Want to Read A Sample Chapter?

A telegraph with the caption: "Hot off the Wire."

Hey! Remember this post? The one where I threatened promised to share some of the book I’ve been writing? I know you’ve been waiting on tenterhooks but now the wait is over. So put the tenterhooks away. Honestly, I don’t even know where you got those tenterhooks. Are those my tenterhooks? Did you borrow my tenterhooks without even asking me? Get your own tenterhooks!  Honestly, some people……

So, a few words about what I’m offering up on the sacrificial alter of the Internet. This is a first stab at a “sample chapter” which will eventually become part of a book proposal. According to Susan Labiner in Thinking Like Your Editor:

A sample chapter is not really a chapter at all. It looks and smells like a chapter, in that it usually runs about a chapter’s length and had a beginning, middle, and end. But like no chapter in the your final book, it succeeds by cannibalizing other chapters, stealing the best material in the book and presenting it in such a way as to showcase the dramatic potential of the book or the power of the argument, or the richness of the topic.

Did I do that? Who knows? Its a first draft and, as my freshman writing instructor told me college, “The first draft is supposed to be shit.” Or to be more hopeful: The first draft has the same relationship to the final draft as compost to roses.  So, follow the link and give it a read. If you want to send me comments  criticisms, please do so. These can range from large conceptual problems you see as well as spotting typos and formatting errors. There are undoubtedly a lot of problems. Tell me about them.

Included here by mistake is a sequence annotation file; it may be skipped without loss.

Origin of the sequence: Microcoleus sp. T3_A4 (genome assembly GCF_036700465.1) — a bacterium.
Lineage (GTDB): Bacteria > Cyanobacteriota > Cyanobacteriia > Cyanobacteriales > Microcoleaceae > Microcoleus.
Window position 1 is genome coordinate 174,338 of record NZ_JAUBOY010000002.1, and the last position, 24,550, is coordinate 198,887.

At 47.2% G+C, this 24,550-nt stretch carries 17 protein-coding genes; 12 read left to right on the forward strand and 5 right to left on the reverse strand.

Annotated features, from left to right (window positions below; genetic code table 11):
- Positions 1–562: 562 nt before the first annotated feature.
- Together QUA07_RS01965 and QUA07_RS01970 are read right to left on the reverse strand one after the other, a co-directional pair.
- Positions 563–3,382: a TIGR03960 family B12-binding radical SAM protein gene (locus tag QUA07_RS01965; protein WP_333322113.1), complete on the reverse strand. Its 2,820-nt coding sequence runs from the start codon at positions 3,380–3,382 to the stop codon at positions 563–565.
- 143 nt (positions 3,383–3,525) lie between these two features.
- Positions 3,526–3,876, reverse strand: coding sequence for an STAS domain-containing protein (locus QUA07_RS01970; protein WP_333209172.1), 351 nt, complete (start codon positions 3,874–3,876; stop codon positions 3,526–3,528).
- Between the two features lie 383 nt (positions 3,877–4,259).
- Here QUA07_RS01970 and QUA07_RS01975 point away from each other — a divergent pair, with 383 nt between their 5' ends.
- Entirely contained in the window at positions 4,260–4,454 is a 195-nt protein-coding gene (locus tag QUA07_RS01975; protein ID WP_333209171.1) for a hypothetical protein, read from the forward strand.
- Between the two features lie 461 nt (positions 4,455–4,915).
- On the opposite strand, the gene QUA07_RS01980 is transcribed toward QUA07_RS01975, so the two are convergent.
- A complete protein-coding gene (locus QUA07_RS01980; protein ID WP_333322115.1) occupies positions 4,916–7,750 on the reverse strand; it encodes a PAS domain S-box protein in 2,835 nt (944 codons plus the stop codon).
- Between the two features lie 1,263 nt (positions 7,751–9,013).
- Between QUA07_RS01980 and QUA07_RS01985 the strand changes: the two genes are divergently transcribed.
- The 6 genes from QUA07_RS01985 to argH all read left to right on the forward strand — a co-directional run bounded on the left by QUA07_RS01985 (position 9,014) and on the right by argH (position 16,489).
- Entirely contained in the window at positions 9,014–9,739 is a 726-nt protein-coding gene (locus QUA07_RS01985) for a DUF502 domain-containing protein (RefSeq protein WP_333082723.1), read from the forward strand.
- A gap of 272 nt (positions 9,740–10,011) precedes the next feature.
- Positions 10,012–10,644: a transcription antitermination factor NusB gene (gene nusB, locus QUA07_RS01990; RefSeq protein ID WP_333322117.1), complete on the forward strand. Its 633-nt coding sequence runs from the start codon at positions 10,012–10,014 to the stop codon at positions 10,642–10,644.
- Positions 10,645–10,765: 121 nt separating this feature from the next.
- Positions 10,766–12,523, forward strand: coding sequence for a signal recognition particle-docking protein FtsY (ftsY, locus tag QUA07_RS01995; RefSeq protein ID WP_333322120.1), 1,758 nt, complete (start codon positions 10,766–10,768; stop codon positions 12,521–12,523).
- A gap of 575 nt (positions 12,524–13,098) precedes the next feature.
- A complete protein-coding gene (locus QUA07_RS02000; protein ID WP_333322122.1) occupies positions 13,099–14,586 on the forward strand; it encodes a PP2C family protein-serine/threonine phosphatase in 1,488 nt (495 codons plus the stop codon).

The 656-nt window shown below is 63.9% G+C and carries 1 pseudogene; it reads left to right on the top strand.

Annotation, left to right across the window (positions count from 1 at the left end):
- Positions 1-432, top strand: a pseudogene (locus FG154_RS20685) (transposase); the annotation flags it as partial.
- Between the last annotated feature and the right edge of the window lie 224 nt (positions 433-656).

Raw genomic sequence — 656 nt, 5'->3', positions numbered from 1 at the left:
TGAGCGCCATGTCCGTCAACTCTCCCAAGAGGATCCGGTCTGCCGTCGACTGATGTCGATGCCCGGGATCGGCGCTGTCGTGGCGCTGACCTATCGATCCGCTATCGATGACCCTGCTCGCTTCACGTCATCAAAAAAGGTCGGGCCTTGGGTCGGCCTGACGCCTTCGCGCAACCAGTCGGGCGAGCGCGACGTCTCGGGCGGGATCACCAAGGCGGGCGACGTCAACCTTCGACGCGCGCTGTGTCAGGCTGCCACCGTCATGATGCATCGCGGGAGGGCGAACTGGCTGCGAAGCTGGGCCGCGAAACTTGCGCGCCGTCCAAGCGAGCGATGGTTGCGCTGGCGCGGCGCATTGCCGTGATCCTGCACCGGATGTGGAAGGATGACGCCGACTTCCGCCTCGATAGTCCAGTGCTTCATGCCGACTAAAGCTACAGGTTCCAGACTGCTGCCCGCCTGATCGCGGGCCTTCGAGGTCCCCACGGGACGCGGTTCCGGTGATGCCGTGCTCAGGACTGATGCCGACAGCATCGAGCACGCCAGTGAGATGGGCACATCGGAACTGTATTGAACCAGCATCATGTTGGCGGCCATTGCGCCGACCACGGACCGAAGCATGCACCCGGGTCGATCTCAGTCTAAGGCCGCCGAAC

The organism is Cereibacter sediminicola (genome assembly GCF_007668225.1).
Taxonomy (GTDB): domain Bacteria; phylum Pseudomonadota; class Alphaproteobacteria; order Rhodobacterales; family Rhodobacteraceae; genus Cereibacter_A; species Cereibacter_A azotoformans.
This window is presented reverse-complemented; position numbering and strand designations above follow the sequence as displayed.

The Sample_Chapter

2 thoughts on “Want to Read A Sample Chapter?

  1. I can see how your research on how Willis Carto’s and Murray Rothbard’s writings influenced the development of the right-wing up to the Alt Right, played a strong role in your defenses of Democracy in Chains.

    I thought it interesting in the sample chapter that you touched on Rushdoony’s influence on FEE. Rushdoony influenced a huge part of the Christian Right and Gary North’s economic libertarian ideas also drive that movement; particularly since they have built a $5 billion infrastructure to promote economic libertarian ideas.

    But, your mentioning Rushdoony also shows how the various strands of the right-wing may link up, ideologically or narratively. Rushdoony and the Reconstructionists resurrected Dabney and view the Civil War as a religious struggle between an orthodox Christianity in the South and an ungodly North. And, this outlook corroborated what Randall Balmer reported about the origins of the Christian Right–that it was driven by opposition to school integration rather than opposition to abortion, which was the cover story.

    In your sample chapter, Rothbard defends the Confederate states on the grounds of economics and the right to secession. Thus, it would appear that the defense of slavery, the CSA, and opposition to civil rights, are marketed to different segments using different narratives.

    I am hoping your book is not going to cost an arm and a leg. Judging from the sample chapter, this will make a significant contribution to our understanding of right-wing politics. I am definitely looking forward to reading your book.

    And, recently some elements of the Alt Right are seeing Israel in a new light in what they see as the right of Jews to create an ethnostate in Israel. That, in and of itself, is an interesting development.


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